13.7 Billion Years, and God Isn’t Done: a Christmas homily
Readings: A Christmas Proclamation; Isaiah 57:14–15, 18b, 19 + 52: 7–9; Ps. 89; A Reading from the poem “The Birth of Christ” by Rainer Maria Rilke, and Matt 1:18–25 (Catholic Comprehensive Lectionary)
From the creation of the world to Jesus, 13.7 billion years. From Jesus to us, 2022 years. With numbers so large, we are barely a breath’s distance from Christ’s birth. The universe is still 13.7 billion years old.
And yet. How many stories! How many people! How many loves, losses, tragedies, wonders, and evolutions have we witnessed and lived deeply in our brief lifetimes? At a cosmic perspective, we are like whispers on the wind of Creation. Also, at a cosmic level, we are expressions of the divine — the spark of the Holy made flesh.
The sweeping story of our faith from Genesis to Jesus starts when God breathes life into clay and says to Wisdom, “Let us make a human in our image, in our likeness” (Gn 1:26, Alter). And God plants seeds on the face of the earth, fills the skies and seas and land with life, and says to the first earthling, “Look I have given you [everything];” “be fruitful and multiply… fill the earth, and hold sway” (1:29, 28). And the Giver-of-Life, Pourer-of-Self into Creation looked at all they had created and saw: it was good.
Oh, and it was! Miracles of life burst forth in cosmic wonder from the seas, evolving in beauty, ecological newness, and divine expression. And yet, in the earliest moments, the Creator saw something was missing. The work was not done! The earthling, made in the image of the creator, did not have anyone to share in the life of conscious creation with.
And so, the story continues. God creates human-flesh from earth-flesh, woman and man, and a lush playground for their infancy as divine co-creators — a garden, with “forbidden fruit” that will birth them from sheltered youth into adulthood when the time is right for them to become responsible for their own choices as well as the labor of cultivating food in a barren land, of reproducing, and building community.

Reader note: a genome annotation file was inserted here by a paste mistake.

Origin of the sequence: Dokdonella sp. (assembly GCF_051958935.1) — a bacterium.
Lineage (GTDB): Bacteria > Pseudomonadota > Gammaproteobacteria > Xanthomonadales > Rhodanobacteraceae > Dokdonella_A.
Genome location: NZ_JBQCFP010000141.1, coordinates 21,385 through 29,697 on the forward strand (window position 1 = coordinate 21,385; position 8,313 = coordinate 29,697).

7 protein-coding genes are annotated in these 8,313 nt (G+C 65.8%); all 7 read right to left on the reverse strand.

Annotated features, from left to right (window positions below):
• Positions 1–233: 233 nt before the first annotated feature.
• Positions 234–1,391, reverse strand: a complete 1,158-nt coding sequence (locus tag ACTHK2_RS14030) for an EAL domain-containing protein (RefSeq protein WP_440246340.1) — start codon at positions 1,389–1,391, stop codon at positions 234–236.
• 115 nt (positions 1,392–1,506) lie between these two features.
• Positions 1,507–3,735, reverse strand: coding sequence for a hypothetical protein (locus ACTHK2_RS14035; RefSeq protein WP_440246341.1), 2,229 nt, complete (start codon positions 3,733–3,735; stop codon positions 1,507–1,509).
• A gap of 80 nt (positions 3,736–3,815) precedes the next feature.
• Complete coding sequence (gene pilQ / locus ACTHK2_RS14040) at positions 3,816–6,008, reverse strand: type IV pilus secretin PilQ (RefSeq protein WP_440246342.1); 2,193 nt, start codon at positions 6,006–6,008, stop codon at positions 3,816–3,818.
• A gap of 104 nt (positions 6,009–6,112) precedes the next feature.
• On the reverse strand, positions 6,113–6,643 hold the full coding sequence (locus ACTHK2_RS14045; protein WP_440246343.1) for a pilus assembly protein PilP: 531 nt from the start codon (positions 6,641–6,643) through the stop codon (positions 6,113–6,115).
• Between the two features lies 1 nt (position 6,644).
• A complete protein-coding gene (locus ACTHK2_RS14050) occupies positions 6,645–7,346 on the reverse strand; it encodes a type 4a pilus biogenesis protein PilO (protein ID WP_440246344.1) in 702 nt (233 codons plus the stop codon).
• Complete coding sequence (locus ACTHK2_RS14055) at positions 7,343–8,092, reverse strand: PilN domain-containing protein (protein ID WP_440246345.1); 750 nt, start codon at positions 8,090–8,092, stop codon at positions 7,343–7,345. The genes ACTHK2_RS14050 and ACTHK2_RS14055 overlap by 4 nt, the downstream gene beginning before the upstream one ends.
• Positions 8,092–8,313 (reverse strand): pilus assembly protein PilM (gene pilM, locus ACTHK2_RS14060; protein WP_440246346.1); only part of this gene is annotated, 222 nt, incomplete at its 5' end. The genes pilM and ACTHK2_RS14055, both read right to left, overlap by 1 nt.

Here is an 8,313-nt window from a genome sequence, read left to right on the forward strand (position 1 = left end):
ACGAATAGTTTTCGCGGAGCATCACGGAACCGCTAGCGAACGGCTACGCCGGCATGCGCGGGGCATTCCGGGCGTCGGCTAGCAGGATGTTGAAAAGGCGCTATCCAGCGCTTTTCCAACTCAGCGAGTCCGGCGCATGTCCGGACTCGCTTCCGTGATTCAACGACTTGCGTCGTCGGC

God of the cosmos knows how precious and difficult it is to cultivate life (consider the vast universe and our one known full-of-life earth), and so (when they make the unadvised leap) God warns the young adults: this will not be easy. You bear the image of God, the soul of the Creator, the tools of co-creating life, and wisdom to know what is good and evil. Eternity in the garden-of-simplicity is lost. You are people of the earth now, dust to dust. From you, life on earth will evolve. And the man-of-the-earth looked at the woman who moved them forward in evolution and called her Eve, which means “the mother of all that lives” (2:21, Alter).
Myth collides with science in our Christmas proclamation. The Eve of human evolution, the first female from whom all human DNA can be traced, lived 160,000 years ago. The mother of humanity. Thanks be to God.